Despite the documented health benefits of increasing fruit and vegetable consumption, less than 50 percent of California children eat five or more servings of fruit/vegetables daily. Low-income populations in particular face many barriers to consuming fruit and vegetables. To overcome these barriers, the federal Special Supplemental Nutrition Program for Women, Infants and Children (WIC) changed its policy in October 2009 and began distributing cash vouchers to low-income women and children to purchase fruit and vegetables.
The UC Davis’ Center for Nutrition in Schools has created and research-tested the Shaping Healthy Choices Program (SHCP) since 2012. This evidence-based program is a multi-component, school-based intervention addressing the complex issue of behavior change and childhood obesity. In 2016, about 48% of teens in Riverside County were designated obese (highest 5th percentile) and 11% overweight (www.ask.chis.ucla.edu). Recognizing this issue, the UC CalFresh Nutrition Education Program in Riverside County partnered with two school districts to implement the Shaping Healthy Choices Program.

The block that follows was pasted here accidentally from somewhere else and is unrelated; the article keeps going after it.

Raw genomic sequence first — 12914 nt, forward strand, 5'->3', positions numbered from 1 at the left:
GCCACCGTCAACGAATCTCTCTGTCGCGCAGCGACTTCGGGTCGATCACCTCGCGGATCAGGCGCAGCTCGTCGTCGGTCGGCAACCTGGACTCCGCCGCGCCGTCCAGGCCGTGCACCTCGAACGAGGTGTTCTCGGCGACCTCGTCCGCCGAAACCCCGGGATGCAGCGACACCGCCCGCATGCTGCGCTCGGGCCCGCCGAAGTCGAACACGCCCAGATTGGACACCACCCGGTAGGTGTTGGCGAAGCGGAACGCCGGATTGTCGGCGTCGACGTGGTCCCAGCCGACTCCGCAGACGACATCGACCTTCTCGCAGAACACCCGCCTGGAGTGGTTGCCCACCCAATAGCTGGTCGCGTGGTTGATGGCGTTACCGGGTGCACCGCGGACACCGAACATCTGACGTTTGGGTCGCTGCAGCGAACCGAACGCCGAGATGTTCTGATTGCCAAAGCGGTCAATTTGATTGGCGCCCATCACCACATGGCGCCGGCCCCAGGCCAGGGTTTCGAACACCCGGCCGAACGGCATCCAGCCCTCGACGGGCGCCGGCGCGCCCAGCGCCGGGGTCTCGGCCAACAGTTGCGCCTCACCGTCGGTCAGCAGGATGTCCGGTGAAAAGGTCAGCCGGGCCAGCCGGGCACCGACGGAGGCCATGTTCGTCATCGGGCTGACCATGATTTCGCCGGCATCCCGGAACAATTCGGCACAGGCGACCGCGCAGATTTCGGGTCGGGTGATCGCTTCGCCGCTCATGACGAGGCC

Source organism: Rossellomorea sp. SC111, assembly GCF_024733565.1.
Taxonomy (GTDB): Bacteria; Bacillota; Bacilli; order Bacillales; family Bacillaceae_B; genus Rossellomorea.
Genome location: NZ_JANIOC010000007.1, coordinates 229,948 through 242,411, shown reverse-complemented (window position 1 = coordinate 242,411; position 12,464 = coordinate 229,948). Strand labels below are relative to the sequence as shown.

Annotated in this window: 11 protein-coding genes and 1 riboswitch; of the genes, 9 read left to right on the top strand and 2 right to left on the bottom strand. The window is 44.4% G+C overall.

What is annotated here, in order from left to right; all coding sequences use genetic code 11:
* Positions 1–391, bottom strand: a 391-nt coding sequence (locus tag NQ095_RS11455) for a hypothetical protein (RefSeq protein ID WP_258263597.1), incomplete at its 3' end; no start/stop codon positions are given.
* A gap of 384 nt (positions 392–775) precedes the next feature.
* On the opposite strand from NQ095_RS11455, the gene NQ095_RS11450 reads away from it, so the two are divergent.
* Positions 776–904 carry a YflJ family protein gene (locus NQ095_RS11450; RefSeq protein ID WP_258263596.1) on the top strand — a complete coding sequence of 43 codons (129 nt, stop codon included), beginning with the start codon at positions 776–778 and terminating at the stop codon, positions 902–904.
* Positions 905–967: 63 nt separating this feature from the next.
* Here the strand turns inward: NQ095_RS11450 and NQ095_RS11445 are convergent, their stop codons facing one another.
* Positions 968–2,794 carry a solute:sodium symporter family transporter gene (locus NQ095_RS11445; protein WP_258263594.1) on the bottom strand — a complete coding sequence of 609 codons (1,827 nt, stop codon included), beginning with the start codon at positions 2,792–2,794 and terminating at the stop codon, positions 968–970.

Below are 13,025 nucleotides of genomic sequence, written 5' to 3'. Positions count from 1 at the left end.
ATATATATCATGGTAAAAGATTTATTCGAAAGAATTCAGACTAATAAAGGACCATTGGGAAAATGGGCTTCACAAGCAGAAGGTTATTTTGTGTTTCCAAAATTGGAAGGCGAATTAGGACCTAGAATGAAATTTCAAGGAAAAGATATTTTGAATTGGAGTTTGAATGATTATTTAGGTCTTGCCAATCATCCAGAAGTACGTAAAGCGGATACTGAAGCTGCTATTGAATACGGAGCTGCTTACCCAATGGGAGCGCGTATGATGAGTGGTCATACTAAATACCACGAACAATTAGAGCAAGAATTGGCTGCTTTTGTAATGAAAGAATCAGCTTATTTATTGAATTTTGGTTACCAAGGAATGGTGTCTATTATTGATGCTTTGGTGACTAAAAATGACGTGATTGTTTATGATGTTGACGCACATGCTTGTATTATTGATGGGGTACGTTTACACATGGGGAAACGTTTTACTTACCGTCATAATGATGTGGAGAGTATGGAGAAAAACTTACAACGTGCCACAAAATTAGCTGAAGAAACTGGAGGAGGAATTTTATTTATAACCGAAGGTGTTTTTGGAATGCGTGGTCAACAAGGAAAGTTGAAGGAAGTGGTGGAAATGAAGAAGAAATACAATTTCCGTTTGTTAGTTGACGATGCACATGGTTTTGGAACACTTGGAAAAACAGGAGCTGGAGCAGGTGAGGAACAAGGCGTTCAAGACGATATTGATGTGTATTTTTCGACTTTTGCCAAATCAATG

In the Inland Empire (Riverside and San Bernardino Counties), the Head Start programs serve disadvantaged families with children from birth to the age of 5 in Head Start center or home-based options. In the home-based program, a Head Start teacher visits with parents in their home weekly to teach them strategies to enhance child development, and improve health and school readiness. It is estimated that about 14.5% of children under five are overweight for their age in the Inland Empire. Head Start teachers understand that parent involvement and education is a key to helping children start on the right path to good health and seek assistance to bring nutrition education to the Head Start parents. UC Cooperative Extension Expanded Food and Nutrition Education Program (EFNEP) has long provided nutrition classes at the center-based locations, but the home-based Head Start parents were left out.